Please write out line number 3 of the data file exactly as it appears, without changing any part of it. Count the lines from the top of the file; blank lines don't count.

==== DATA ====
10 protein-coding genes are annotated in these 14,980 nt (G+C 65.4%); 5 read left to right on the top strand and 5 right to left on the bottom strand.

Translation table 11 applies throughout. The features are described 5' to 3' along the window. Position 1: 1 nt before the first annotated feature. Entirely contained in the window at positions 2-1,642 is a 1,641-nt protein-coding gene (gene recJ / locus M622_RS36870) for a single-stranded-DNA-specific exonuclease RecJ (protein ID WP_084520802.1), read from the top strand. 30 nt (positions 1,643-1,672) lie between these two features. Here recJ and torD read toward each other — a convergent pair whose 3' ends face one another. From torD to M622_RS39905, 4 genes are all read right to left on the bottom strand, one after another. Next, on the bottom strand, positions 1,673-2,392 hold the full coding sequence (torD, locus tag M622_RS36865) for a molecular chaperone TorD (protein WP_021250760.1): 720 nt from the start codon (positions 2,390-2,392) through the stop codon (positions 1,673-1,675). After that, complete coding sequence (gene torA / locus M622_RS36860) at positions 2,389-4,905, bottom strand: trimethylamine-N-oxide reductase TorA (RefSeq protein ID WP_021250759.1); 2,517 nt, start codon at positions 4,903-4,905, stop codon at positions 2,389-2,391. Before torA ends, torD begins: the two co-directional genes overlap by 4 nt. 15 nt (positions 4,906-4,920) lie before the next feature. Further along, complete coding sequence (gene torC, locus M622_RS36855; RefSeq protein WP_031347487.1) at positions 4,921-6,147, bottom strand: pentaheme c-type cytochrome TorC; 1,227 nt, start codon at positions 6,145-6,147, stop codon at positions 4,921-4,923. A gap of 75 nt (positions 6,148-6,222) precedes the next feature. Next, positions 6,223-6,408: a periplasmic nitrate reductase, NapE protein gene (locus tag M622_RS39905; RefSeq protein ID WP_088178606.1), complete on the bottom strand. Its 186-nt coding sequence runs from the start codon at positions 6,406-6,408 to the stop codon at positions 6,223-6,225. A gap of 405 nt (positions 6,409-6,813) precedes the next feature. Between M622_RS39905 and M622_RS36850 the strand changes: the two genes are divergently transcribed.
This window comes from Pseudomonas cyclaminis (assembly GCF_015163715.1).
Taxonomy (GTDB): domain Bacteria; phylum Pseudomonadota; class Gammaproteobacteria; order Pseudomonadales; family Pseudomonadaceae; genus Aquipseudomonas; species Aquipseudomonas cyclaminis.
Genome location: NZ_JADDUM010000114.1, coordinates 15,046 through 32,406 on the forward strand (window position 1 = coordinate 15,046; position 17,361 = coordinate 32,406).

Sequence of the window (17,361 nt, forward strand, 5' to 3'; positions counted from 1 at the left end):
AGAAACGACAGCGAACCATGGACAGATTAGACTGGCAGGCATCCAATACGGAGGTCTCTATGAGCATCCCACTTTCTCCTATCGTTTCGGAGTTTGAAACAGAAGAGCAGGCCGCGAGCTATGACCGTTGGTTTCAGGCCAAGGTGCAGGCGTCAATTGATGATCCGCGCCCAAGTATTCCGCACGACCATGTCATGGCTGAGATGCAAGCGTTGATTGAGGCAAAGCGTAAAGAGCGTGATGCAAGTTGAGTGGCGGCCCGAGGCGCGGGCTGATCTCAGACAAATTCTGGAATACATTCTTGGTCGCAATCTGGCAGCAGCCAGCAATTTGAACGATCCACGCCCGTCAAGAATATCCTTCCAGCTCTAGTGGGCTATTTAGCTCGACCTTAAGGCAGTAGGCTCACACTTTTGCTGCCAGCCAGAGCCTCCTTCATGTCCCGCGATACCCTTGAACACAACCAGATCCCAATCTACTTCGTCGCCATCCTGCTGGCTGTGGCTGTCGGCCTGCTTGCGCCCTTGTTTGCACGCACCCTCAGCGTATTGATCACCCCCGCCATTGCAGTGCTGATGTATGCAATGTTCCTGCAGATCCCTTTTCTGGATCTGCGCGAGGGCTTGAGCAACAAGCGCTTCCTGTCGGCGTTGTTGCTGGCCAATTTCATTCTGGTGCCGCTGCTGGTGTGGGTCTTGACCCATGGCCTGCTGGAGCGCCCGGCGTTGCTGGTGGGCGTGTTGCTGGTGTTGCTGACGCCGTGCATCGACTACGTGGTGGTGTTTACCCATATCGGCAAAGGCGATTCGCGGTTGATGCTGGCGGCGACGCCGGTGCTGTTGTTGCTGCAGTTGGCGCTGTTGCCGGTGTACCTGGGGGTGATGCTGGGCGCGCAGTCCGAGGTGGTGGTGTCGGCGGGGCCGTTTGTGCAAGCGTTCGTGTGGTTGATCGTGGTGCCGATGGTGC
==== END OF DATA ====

This window comes from Pseudomonas cyclaminis (assembly GCF_015163715.1).